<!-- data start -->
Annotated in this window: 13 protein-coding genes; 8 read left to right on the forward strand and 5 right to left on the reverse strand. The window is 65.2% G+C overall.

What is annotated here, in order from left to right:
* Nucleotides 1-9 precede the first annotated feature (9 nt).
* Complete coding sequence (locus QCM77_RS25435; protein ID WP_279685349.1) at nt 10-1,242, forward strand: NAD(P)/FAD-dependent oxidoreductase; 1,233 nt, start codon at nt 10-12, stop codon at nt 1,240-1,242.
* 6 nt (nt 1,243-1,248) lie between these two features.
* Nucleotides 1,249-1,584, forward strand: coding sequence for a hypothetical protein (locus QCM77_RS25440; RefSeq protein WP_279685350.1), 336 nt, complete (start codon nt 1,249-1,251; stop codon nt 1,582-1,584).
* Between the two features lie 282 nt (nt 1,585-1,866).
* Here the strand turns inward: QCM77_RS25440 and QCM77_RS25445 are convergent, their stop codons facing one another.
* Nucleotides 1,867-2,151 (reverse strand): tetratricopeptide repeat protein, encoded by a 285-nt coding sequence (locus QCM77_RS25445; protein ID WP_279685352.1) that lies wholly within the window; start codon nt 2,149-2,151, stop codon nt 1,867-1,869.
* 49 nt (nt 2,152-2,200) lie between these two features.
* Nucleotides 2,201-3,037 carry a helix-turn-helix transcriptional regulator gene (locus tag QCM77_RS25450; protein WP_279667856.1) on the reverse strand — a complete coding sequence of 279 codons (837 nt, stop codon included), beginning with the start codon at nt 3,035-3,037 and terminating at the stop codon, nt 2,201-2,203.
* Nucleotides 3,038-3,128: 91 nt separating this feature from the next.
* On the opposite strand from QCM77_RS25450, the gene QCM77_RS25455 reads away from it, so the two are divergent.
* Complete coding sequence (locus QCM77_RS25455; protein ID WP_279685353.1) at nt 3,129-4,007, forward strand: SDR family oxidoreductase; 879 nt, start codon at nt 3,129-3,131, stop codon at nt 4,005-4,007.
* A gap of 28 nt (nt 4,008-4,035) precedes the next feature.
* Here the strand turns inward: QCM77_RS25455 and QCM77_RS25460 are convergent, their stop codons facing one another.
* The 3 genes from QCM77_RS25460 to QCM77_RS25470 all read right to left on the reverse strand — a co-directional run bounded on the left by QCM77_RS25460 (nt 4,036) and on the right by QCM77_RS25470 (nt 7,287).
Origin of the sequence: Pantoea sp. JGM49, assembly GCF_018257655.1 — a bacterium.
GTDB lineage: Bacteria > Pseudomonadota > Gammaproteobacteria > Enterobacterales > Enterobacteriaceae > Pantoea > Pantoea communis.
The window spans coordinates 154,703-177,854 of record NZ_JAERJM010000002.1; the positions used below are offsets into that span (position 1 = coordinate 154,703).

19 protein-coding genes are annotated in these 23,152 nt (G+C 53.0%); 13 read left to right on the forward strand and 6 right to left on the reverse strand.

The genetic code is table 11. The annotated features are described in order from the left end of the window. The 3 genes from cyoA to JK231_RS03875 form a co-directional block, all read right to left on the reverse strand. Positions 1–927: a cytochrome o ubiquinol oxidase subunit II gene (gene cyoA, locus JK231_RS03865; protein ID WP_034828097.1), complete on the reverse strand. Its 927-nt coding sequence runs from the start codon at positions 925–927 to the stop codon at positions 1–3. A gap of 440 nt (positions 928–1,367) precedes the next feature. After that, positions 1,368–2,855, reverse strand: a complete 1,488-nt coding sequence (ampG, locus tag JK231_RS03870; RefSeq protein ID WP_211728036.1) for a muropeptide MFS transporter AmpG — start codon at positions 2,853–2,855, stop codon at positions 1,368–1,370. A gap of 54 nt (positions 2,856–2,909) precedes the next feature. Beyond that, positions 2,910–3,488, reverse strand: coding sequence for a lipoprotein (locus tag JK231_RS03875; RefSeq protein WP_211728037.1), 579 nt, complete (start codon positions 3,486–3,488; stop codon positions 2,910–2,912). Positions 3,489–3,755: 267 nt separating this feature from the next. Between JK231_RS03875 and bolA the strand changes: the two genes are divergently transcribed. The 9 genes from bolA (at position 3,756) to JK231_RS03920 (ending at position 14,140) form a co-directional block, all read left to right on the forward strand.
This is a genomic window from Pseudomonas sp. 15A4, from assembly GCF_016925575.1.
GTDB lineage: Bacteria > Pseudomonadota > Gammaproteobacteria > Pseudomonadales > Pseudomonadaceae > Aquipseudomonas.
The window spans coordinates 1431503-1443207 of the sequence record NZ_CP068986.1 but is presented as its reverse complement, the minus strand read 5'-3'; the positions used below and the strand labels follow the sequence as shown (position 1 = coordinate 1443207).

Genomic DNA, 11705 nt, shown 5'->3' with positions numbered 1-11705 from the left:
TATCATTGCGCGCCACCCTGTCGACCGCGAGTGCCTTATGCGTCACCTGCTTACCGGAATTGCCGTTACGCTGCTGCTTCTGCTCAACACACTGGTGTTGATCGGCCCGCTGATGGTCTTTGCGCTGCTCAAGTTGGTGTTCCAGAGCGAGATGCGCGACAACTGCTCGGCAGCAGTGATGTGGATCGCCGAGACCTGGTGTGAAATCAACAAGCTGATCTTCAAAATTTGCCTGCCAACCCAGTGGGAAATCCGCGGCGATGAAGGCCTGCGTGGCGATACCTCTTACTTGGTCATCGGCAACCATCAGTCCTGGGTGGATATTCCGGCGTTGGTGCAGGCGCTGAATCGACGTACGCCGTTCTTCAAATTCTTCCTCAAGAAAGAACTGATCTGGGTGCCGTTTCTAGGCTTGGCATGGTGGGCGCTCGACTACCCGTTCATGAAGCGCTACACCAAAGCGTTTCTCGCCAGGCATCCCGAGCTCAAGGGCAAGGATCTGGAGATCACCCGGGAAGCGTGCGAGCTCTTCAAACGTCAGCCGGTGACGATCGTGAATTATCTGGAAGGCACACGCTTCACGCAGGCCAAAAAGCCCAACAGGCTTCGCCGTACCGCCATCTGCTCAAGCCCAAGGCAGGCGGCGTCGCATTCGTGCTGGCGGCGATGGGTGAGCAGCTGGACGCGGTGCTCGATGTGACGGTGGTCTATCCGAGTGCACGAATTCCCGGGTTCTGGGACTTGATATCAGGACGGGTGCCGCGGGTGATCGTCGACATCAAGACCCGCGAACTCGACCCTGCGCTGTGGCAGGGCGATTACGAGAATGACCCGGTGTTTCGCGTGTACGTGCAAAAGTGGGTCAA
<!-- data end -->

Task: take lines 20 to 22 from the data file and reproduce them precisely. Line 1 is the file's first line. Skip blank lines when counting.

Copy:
The window spans coordinates 154,703-177,854 of record NZ_JAERJM010000002.1; the positions used below are offsets into that span (position 1 = coordinate 154,703).

19 protein-coding genes are annotated in these 23,152 nt (G+C 53.0%); 13 read left to right on the forward strand and 6 right to left on the reverse strand.

The genetic code is table 11. The annotated features are described in order from the left end of the window. The 3 genes from cyoA to JK231_RS03875 form a co-directional block, all read right to left on the reverse strand. Positions 1–927: a cytochrome o ubiquinol oxidase subunit II gene (gene cyoA, locus JK231_RS03865; protein ID WP_034828097.1), complete on the reverse strand. Its 927-nt coding sequence runs from the start codon at positions 925–927 to the stop codon at positions 1–3. A gap of 440 nt (positions 928–1,367) precedes the next feature. After that, positions 1,368–2,855, reverse strand: a complete 1,488-nt coding sequence (ampG, locus tag JK231_RS03870; RefSeq protein ID WP_211728036.1) for a muropeptide MFS transporter AmpG — start codon at positions 2,853–2,855, stop codon at positions 1,368–1,370. A gap of 54 nt (positions 2,856–2,909) precedes the next feature. Beyond that, positions 2,910–3,488, reverse strand: coding sequence for a lipoprotein (locus tag JK231_RS03875; RefSeq protein WP_211728037.1), 579 nt, complete (start codon positions 3,486–3,488; stop codon positions 2,910–2,912). Positions 3,489–3,755: 267 nt separating this feature from the next. Between JK231_RS03875 and bolA the strand changes: the two genes are divergently transcribed. The 9 genes from bolA (at position 3,756) to JK231_RS03920 (ending at position 14,140) form a co-directional block, all read left to right on the forward strand.